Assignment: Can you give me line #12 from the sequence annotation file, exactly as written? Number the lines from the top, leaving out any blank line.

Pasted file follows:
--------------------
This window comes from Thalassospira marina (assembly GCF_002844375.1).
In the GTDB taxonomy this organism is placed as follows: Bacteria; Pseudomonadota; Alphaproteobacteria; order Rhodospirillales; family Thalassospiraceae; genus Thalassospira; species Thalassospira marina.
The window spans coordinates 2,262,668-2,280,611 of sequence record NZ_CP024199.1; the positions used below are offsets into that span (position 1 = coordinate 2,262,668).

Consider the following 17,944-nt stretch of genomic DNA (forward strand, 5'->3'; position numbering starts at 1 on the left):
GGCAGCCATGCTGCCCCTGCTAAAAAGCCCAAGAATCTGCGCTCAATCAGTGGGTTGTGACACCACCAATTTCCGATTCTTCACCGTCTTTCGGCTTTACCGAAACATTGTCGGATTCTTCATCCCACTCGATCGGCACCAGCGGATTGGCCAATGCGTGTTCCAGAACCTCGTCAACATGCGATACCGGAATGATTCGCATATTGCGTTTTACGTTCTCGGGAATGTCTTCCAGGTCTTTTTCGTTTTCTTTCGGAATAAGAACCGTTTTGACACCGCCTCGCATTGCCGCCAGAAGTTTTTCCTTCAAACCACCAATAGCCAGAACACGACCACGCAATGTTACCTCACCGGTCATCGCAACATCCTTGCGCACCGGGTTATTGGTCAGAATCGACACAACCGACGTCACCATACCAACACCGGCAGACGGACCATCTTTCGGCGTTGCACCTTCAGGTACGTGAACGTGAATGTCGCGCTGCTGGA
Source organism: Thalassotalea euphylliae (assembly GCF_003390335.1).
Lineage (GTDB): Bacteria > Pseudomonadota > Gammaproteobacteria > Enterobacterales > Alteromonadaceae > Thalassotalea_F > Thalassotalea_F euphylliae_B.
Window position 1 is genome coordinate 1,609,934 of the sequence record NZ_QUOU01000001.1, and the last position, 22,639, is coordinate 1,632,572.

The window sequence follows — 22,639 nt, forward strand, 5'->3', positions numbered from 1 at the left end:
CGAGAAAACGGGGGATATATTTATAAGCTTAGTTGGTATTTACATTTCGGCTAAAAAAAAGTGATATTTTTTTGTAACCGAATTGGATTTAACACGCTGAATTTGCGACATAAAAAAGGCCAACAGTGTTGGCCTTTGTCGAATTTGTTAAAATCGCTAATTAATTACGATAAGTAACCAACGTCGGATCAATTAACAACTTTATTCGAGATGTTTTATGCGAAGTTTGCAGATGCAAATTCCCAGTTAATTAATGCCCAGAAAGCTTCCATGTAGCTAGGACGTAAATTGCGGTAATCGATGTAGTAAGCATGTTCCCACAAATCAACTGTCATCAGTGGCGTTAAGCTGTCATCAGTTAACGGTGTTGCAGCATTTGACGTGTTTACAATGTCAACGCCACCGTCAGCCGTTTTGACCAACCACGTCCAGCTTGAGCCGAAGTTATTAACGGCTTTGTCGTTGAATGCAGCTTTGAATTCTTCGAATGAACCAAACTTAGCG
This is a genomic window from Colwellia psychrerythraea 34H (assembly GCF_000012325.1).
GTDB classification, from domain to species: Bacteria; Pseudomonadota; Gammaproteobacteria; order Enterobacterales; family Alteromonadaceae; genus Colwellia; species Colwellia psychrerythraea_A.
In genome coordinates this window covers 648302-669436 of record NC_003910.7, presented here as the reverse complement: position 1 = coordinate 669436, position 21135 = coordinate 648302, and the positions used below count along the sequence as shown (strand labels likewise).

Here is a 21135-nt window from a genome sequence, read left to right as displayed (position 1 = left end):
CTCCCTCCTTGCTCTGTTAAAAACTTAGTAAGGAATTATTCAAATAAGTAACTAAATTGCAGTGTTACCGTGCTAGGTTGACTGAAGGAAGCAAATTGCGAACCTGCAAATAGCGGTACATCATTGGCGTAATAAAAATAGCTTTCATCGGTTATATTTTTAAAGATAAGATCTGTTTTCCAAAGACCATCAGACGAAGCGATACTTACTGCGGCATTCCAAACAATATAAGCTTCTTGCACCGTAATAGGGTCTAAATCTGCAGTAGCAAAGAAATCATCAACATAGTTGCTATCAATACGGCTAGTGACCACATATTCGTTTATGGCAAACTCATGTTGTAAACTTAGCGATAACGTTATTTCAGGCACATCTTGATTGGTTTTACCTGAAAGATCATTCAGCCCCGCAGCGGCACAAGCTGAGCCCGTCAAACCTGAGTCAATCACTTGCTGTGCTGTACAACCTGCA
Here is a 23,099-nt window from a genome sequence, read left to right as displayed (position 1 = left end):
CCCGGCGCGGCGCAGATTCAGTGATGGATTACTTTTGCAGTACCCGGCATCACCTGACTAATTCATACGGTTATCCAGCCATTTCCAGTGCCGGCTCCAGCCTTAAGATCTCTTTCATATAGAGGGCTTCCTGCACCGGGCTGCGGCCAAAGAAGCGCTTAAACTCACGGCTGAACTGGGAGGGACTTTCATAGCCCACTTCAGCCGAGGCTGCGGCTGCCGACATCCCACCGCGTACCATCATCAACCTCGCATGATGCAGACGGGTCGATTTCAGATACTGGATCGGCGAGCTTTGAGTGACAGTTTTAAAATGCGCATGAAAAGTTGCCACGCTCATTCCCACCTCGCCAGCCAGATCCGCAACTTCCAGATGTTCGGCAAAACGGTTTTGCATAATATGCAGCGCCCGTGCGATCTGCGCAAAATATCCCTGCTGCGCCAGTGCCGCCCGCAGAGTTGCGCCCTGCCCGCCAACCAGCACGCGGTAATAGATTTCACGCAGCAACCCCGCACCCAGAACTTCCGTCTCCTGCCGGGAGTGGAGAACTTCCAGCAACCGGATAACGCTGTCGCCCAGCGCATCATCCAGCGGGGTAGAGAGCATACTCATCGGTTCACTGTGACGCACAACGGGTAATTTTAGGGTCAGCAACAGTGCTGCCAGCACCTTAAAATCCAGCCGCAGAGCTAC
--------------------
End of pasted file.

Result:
GTDB classification, from domain to species: Bacteria; Pseudomonadota; Gammaproteobacteria; order Enterobacterales; family Alteromonadaceae; genus Colwellia; species Colwellia psychrerythraea_A.